I had to go to the bathroom around 5am. It was winding and raining really hard. When I came out of my tent, I realized that John did not pitch his tent. He laid a tarp on the ground and slept in his sleeping bag under the other tarp. Not a good combination when it is raining sideways… He was awake and completely soaked. He decided to pack up his stuff and ride to the next town to get warmer. Nate and I woke up around 10am. Nate got wet a little and I was in love with my tent! We found John at the end of the highway in a small café. He was feeling alright but decided to split ways as he did not want to spend on a bus tour in the park. We then rode up to the park to buy our bus tickets and get a campground. I wanted to go to the Stampede Trail which is the trail to the magic bus featured in the book and movie: “Into The Wild”. Road ends at the beginning of a mud trail that requires a fully capable 4×4. We turned around and went back to the park.

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McKinley out far

McKinley out far

Moooose

Moooose

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July 21st: Denali State Park to Anchorage – 375km

I woke up around 3am and could not go back to sleep. We had to catch our 6am bus so by 4am I was packing up my stuff and getting ready. It was about 4C out and I had to ask a hiker in his jeep to give me some amps in order to start. I then reached the bus start point 20 minutes in advance. Nate was nowhere in sight even 10 minutes before and I was getting a bit mad. I did not really want to do this tour but agreed to do it has it was important for him. So being there by myself was ironical. He arrived just in time and we left at 6am. Wildlife was everywhere and I actually enjoyed the tour more than I thought I would. The turnaround point was a visitor center where you could see the highest mountain in America: Mount McKinley. Unfortunately that day, clouds kept us from seeing the top. It took us another full 4 hours before getting back to our starting point. We then grabbed some lunch at a café and headed south to Anchorage. We arrived around 9pm and stopped at the campsite we were planning on staying. There was a sign saying that it was for RVs only and we could not pitch our tent. We then spent 1h30 trying to find another spot including hotels. We finally decided to head back to that campground, pay the fees and pitch our tents anyways. I showered and went to sleep around 1am.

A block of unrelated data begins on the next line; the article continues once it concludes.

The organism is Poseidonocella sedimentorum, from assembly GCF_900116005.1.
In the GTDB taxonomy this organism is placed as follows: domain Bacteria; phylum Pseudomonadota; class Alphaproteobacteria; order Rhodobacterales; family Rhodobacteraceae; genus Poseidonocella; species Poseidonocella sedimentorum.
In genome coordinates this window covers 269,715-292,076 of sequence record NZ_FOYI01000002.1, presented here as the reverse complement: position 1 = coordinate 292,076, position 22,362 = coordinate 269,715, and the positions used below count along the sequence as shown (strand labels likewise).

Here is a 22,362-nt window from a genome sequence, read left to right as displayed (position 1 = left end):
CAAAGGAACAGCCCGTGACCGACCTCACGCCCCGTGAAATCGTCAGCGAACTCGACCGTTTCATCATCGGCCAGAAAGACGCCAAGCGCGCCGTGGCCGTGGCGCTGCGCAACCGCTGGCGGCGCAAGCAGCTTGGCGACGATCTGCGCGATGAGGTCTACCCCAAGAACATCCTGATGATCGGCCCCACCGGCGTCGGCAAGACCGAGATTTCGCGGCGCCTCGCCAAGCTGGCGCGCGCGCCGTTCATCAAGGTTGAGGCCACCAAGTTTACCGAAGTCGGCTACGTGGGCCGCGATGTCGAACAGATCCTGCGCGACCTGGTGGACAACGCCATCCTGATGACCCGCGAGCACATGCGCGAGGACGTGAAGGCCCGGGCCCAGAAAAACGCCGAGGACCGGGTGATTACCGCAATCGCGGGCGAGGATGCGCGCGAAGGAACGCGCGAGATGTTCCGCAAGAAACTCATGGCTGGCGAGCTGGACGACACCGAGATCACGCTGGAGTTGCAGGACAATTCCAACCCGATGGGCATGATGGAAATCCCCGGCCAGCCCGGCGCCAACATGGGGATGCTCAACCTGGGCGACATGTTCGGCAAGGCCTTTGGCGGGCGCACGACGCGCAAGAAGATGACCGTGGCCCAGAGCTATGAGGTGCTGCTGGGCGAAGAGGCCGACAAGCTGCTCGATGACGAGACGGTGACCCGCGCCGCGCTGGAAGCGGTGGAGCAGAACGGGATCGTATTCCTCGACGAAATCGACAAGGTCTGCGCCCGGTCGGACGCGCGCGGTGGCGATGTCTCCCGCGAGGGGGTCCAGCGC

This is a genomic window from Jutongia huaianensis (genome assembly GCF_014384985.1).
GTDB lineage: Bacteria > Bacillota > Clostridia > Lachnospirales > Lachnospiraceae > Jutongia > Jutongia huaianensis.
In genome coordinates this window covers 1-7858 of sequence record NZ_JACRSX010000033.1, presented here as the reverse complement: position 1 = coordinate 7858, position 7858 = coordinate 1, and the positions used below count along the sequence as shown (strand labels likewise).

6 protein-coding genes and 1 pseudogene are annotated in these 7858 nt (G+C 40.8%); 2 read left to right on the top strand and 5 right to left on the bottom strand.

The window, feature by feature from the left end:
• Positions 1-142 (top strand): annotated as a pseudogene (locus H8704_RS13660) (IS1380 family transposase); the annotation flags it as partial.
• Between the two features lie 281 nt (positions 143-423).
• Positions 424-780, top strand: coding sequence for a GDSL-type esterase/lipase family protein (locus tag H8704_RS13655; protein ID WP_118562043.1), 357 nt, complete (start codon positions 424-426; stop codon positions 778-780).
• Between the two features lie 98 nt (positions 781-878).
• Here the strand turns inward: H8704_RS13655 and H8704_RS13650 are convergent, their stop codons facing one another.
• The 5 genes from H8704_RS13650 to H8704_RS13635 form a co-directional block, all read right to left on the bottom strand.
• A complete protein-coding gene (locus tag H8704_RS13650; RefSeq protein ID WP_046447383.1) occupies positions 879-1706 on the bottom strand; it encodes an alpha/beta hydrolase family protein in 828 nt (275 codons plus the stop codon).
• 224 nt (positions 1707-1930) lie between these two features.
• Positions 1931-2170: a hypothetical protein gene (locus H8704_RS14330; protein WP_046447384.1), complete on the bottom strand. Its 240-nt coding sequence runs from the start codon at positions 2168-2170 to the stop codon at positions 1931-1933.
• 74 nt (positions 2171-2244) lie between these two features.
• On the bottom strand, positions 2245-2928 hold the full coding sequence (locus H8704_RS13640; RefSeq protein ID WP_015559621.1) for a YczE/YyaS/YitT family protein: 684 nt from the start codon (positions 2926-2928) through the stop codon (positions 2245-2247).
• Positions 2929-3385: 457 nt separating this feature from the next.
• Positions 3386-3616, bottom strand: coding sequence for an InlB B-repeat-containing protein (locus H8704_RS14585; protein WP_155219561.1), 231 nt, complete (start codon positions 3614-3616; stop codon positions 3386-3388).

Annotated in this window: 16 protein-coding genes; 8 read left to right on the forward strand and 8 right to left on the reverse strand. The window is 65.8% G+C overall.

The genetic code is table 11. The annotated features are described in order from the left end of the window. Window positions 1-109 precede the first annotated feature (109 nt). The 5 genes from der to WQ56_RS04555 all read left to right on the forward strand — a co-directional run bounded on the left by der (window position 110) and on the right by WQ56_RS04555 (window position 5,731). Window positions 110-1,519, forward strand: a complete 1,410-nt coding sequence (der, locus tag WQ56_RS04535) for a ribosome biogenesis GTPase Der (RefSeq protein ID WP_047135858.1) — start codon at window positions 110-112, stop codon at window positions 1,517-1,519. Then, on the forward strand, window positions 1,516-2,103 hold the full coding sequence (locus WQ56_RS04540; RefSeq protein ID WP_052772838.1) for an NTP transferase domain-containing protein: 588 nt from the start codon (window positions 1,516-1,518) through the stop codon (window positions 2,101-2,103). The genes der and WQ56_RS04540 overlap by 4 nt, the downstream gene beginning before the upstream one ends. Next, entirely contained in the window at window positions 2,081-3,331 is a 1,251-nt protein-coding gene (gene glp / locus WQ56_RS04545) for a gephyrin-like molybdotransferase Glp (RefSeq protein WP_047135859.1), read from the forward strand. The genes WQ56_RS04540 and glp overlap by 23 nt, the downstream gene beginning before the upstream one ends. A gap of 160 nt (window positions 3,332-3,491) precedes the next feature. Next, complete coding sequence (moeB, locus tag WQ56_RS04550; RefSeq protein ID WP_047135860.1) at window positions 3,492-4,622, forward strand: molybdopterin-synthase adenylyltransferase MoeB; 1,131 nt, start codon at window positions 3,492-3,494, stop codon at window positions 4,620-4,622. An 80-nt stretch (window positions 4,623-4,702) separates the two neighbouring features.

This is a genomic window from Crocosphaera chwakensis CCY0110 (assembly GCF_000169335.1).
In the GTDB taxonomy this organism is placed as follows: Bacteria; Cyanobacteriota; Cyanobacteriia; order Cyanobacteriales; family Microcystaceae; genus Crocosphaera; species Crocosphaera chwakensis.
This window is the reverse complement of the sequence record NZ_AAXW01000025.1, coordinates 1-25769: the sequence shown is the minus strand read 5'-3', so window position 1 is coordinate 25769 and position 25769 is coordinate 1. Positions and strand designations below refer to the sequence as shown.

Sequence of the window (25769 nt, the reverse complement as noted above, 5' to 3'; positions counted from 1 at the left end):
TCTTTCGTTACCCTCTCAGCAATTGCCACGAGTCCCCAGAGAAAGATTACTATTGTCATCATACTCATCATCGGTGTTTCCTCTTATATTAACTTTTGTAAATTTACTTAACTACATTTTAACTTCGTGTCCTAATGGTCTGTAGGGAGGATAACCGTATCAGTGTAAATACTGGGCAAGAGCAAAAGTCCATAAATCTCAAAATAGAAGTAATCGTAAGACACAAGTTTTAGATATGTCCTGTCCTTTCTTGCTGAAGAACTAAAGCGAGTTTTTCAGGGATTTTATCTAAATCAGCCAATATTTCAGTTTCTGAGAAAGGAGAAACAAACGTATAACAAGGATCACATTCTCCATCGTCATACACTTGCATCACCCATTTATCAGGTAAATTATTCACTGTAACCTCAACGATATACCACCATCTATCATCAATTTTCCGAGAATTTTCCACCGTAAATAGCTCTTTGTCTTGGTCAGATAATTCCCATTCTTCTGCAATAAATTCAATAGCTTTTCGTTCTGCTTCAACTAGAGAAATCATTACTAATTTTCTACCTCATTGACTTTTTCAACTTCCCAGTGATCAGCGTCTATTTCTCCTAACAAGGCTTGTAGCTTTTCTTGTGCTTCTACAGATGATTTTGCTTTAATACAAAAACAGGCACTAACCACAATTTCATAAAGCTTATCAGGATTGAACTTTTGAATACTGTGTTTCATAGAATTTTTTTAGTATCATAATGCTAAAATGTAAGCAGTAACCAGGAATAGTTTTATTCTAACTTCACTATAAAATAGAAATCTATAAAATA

First caribou of the day

First caribou of the day

Reindeers

Reindeers

Reindeer

Reindeer

Wonder why I don't like bus tours?

Wonder why I don’t like bus tours?

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Grizzlies

Grizzlies

Grizzlies

Grizzlies

Dall sheeps

Dall sheeps

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McKinley behind the clouds

McKinley behind the clouds

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They look locked too

They look locked too

Are they trying to hide?

Are they trying to hide?

 

July 22nd: Anchorage

Nate had an appointment at 10am for his motorcycle. He left early and I took some time to dry my stuff in the sun before heading that way too. I spoke with Kenny at The Motorcycle Shop to plan my maintenance day on Friday and we agreed for 10am. Then I had to find a spot to get my luggage rack fixed as it broke going up to Deadhorse. Down the road was a small car repair shop with two guys smoking by the door. I asked them if they would help me fix the rack and Frank replied: ”Come on in!”. I was quite surprised to get such good service. I took my luggage off the bike, disconnected the brain of the bike and the battery. He did a really good job for the repair. He sanded down the paint, MIG welded it and then put some black paint on the weld. I was really happy with the repair and asked how much I owed him. He replied that it was totally free and that he would want some people to help him the same way when riding his bike again. I didn’t know how to thank him at that point. I thank them man times over and grabbed some chow mein for lunch. I met with Nate later as he was doing some maintenance on his bike before dropping it at the shop. I proposed that I would keep going for a couple days while he was waiting for his bike and he agreed. I then purchased a box of Molson Canadian and dropped it at the reair shop. After that, I  joined Sarra that I met a couple days before in Fairbanks at a friends’ house concert. It was John Craigie playing and all her friends were really cool. I had a good time before we headed back to her friend’s place where I stayed for the night.

Frank

Frank

Broken luggage rack

Broken luggage rack

The Sun Auto Repair crew

The Sun Auto Repair crew

SarraSarra

 

July 23rd: Anchorage to Cooper Landing – 570km